By Honorable Heather Welch, Presiding Judge | Marion Superior Court
Indianapolis City-County Council President Vop Osili conducted an organizational meeting in Indianapolis on December 11, 2019, to address the issue of race and equity in the Judicial, Legislative, and Executive Branches of local government. More than one hundred county-wide elected officials from each branch, leaders from municipal corporations, and criminal justice agency representatives attended. The Government Alliance on Race and Equity facilitated the meeting.
GARE is a national network of governments working to achieve racial equity and advance opportunities for all. It is a joint project of Race Forward and the Othering and Belonging Institute, formerly the Hass Institute for a Fair & Inclusive Society. GARE’s Membership Network of over 80 jurisdictions is at the forefront of local and regional governmental work to advance racial equity. The Network is a professional peer-to-peer system that enables government racial equity directors and subject area experts to exchange information, collaborate to advance their practice, and develop solutions to racial equity challenges.
The objectives at the conference on December 11 were to gain awareness of racial inequality, develop skills to address it, and be motivated to act. The GARE leaders also had the attendees participate in group exercises to think about their own views on race and equity. In addition to this conference, I have had the opportunity to attend several seminars on implicit and explicit bias through the Judicial Division of the American Bar Association chaired by Judge Bernice Donald, United States Circuit Judge of the United States Court of Appeals for the Sixth Circuit.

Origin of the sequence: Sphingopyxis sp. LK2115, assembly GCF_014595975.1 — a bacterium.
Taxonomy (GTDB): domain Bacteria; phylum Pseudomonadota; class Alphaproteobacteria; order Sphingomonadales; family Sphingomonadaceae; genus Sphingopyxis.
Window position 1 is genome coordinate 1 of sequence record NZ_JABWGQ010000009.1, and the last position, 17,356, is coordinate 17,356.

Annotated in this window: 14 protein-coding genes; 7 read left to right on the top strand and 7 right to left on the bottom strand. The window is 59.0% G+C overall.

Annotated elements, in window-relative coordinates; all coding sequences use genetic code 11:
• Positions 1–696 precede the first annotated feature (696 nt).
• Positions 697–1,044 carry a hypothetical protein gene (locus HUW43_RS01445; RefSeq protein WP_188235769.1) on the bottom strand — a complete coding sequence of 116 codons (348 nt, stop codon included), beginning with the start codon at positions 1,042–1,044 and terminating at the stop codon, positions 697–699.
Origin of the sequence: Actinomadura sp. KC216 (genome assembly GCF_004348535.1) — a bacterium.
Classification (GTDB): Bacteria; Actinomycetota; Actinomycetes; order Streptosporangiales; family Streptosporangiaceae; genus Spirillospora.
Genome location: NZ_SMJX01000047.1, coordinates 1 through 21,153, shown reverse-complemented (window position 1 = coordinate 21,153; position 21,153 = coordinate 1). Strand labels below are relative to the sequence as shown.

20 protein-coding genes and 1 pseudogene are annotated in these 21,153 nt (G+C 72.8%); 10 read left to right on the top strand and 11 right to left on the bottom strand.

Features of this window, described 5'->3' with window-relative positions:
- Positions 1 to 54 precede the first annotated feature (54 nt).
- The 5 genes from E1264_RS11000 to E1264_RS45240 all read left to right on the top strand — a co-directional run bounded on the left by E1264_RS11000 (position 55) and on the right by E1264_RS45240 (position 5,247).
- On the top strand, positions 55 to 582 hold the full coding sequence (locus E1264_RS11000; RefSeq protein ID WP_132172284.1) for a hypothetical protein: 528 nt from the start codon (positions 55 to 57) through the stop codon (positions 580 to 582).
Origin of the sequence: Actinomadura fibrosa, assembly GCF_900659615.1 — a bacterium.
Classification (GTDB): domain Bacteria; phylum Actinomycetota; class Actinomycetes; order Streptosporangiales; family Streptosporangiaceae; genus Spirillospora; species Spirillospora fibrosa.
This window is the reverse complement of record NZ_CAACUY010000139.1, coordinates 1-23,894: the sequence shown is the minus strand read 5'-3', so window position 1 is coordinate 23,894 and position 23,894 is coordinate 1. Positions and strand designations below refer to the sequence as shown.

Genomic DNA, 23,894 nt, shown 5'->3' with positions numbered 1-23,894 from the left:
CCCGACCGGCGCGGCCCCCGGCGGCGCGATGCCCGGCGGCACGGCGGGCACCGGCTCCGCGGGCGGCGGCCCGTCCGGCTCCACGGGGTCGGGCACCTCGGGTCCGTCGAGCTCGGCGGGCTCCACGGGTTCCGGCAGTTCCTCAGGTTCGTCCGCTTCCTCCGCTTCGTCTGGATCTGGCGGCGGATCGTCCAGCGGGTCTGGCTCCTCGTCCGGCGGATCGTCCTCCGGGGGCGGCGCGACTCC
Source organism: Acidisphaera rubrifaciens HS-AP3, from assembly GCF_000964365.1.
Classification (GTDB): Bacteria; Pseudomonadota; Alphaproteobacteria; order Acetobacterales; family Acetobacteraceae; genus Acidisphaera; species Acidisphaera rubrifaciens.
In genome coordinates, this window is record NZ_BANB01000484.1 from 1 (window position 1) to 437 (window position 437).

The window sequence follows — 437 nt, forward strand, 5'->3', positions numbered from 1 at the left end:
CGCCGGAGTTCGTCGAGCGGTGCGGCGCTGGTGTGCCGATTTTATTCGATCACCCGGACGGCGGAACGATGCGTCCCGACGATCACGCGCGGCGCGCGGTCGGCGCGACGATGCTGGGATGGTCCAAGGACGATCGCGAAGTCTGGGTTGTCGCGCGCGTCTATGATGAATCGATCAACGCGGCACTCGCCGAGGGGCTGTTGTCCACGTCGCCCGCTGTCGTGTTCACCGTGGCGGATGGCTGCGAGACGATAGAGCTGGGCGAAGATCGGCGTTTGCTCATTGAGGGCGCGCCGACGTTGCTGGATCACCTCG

While GARE discussed implicit and explicit bias, the ABA seminars went much further in explaining the history and statistics of inequity in government across the United States. I was moved by these collective experiences, as were my colleagues on the Marion Superior Court Executive Committee, and pledge to continue addressing inequities in the Judicial System.
The Marion County Superior Courts have focused on race and equity in the past, as seen by the Juvenile Division’s work to address the disproportionately greater number of African American youth in the system. We have made progress, but the Juvenile Court’s Data Walk statistics still unfortunately demonstrate that the judiciary has more work to do. As the Presiding Judge of the Marion Superior Courts, I look forward to working with President Osili and his colleagues on the City-County Council and Mayor Hogsett and his staff on this important issue to provide opportunities for all of Indianapolis’ citizens and to address inequities based on race and other areas of marginalization.